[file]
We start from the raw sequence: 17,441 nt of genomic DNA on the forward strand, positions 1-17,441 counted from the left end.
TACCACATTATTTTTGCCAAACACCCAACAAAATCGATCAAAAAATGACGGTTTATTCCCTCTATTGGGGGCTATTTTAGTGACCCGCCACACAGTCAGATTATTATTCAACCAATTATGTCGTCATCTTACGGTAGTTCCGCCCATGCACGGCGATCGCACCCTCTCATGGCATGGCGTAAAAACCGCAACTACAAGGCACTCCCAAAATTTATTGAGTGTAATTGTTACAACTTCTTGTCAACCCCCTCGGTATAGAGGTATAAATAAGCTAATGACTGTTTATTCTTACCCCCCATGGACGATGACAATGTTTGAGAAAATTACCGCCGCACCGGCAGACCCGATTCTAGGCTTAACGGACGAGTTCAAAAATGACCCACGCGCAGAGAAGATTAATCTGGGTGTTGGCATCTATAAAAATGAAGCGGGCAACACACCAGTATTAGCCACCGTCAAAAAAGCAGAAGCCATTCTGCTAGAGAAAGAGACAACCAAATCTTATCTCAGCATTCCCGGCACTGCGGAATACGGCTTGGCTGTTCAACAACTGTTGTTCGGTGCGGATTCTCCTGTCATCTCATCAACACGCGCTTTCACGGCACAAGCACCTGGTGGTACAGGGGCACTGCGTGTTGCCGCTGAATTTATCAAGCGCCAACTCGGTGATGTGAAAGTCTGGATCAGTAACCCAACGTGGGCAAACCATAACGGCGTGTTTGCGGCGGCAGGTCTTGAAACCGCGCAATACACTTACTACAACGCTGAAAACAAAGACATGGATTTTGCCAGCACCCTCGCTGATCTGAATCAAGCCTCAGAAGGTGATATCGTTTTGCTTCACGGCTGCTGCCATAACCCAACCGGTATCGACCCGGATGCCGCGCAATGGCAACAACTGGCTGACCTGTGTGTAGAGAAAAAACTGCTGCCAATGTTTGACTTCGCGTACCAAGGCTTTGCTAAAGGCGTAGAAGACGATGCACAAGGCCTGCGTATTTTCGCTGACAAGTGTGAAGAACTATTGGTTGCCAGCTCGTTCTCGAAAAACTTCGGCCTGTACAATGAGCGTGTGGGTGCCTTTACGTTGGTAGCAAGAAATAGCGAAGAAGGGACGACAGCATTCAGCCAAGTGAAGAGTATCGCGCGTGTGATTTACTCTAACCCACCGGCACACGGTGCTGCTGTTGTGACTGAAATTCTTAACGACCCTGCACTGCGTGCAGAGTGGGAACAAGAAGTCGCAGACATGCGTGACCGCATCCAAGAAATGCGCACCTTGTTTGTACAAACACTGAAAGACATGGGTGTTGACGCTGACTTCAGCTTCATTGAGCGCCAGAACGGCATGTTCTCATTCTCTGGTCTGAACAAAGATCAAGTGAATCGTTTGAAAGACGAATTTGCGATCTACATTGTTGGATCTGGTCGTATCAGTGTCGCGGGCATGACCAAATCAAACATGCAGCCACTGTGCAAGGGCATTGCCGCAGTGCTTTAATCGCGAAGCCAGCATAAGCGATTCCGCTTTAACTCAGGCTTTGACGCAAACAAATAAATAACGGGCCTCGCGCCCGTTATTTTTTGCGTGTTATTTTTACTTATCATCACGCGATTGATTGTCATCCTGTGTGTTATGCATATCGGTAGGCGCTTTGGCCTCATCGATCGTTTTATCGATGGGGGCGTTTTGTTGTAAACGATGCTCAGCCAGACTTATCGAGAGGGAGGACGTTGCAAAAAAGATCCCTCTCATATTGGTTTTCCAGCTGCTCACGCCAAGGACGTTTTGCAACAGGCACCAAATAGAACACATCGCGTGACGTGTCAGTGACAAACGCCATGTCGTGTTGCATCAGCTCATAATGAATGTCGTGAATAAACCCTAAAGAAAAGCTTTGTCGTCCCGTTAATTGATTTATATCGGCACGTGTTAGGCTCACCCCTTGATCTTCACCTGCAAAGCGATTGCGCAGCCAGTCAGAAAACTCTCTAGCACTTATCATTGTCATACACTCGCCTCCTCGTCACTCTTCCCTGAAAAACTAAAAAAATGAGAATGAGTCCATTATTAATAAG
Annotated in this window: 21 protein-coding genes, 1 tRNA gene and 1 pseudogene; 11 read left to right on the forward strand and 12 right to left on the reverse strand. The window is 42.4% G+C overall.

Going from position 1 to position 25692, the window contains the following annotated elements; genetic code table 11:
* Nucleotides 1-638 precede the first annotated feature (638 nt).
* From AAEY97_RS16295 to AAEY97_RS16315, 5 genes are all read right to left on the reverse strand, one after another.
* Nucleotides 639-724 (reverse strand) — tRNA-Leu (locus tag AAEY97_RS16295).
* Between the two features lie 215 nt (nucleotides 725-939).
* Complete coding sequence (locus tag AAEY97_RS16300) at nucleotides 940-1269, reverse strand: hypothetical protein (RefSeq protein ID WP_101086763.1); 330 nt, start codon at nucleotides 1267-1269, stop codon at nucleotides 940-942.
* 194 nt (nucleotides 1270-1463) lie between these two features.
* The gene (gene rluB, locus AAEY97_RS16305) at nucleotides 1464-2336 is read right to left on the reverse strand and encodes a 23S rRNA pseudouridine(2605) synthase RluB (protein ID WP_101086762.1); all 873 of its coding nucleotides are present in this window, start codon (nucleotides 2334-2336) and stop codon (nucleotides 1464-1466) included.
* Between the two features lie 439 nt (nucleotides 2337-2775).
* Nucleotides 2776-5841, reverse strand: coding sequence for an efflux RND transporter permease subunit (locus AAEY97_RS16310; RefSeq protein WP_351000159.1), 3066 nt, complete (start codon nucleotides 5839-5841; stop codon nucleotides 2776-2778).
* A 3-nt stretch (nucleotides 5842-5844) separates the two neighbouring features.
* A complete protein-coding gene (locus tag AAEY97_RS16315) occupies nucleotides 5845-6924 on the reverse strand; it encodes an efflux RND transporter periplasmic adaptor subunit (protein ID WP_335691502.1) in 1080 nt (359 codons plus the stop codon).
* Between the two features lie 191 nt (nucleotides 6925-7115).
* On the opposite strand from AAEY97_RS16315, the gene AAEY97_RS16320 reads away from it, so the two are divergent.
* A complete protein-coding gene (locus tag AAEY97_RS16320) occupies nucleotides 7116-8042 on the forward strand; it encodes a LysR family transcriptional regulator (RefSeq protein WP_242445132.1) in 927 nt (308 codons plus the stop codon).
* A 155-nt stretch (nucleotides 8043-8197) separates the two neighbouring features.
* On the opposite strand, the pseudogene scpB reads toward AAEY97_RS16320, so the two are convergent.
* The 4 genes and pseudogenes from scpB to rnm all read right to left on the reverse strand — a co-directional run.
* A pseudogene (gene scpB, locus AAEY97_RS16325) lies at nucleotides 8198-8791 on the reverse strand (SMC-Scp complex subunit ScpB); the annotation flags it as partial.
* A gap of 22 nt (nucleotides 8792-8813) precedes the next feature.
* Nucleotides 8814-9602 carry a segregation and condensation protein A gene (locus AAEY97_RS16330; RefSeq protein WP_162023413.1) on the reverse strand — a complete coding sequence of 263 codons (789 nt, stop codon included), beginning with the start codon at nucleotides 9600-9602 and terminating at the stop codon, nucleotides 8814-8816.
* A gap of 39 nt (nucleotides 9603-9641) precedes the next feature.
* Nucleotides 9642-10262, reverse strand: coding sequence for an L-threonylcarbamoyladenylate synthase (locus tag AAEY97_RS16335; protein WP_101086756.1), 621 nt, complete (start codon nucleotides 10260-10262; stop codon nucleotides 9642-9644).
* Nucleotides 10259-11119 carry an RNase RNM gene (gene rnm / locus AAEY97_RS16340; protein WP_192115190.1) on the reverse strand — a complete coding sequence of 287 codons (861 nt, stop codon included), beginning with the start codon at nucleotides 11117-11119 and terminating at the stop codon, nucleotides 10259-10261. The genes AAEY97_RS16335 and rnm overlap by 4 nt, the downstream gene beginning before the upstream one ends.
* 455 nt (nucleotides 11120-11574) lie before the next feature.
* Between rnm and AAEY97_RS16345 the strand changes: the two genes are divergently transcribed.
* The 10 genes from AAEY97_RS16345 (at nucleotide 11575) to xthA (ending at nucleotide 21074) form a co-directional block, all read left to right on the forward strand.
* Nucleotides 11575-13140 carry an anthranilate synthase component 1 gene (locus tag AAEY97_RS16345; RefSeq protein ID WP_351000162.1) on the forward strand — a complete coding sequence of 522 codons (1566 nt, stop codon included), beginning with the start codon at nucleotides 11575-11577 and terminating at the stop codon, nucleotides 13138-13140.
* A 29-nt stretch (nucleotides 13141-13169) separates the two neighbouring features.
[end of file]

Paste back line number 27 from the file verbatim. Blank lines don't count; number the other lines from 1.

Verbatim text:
* Nucleotides 10259-11119 carry an RNase RNM gene (gene rnm / locus AAEY97_RS16340; protein WP_192115190.1) on the reverse strand — a complete coding sequence of 287 codons (861 nt, stop codon included), beginning with the start codon at nucleotides 11117-11119 and terminating at the stop codon, nucleotides 10259-10261. The genes AAEY97_RS16335 and rnm overlap by 4 nt, the downstream gene beginning before the upstream one ends.